When artists, engineers, and PepsiCo collaborated, then clashed at the 1970 World’s Fair, W. Patrick McCray, δημοσίευση στο IEEE Spectrum [27/2/2020]Marilena Pateraki
ON 18 MARCH 1970, a former Japanese princess stood at the center of a cavernous domed structure on the outskirts of Osaka. With a small crowd of dignitaries, artists, engineers, and business executives looking on, she gracefully cut a ribbon that tethered a large red balloon to a ceremonial Shinto altar. Rumbles of thunder rolled out from speakers hidden in the ceiling. As the balloon slowly floated upward, it appeared to meet itself in midair, reflecting off the massive spherical mirror that covered the walls and ceiling.
With that, one of the world’s most extravagant and expensive multimedia installations officially opened, and the attendees turned to congratulate one another on this collaborative melding of art, science, and technology. Underwritten by PepsiCo, the installation was the beverage company’s signal contribution to Expo ’70, the first international exposition to be held in an Asian country.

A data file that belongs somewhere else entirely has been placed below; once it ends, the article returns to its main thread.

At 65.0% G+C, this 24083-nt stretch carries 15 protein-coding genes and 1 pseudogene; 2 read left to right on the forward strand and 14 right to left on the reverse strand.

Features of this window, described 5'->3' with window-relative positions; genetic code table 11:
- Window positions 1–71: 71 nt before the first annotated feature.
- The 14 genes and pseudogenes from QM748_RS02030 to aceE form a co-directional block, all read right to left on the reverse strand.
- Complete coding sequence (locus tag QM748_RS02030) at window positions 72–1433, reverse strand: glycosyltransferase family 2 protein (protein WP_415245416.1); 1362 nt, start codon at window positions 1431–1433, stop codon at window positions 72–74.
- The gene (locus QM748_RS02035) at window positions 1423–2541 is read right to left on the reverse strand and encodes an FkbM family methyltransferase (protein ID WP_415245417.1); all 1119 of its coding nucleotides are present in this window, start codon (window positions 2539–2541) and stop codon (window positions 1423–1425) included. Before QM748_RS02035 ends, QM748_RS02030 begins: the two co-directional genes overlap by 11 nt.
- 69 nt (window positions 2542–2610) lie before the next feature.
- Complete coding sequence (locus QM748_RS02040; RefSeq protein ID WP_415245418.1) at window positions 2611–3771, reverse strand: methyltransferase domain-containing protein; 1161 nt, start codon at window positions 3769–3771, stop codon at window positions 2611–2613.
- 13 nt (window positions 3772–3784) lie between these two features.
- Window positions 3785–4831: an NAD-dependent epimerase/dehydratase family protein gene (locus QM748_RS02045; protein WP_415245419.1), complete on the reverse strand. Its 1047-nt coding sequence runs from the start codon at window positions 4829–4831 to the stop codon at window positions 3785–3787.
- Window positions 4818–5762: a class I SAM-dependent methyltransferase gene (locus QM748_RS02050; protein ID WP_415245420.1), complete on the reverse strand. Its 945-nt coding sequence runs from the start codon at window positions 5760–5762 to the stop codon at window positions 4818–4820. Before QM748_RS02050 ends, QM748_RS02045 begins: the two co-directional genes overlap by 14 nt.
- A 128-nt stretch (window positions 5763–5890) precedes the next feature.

A year and a half in the making, the Pepsi Pavilion drew eager crowds and elicited effusive reviews. And no wonder: The pavilion was the creation of Experiments in Art and Technology—E.A.T.—an influential collective of artists, engineers, technicians, and scientists based in New York City. Led by Johan Wilhelm “Billy” Klüver, an electrical engineer at Bell Telephone Laboratories, E.A.T. at its peak had more than a thousand members and enjoyed generous support from corporate donors and philanthropic foundations. Starting in the mid-1960s and continuing into the ’70s, the group mounted performances and installations that blended electronics, lasers, telecommunications, and computers with artistic interpretations of current events, the natural world, and the human condition.
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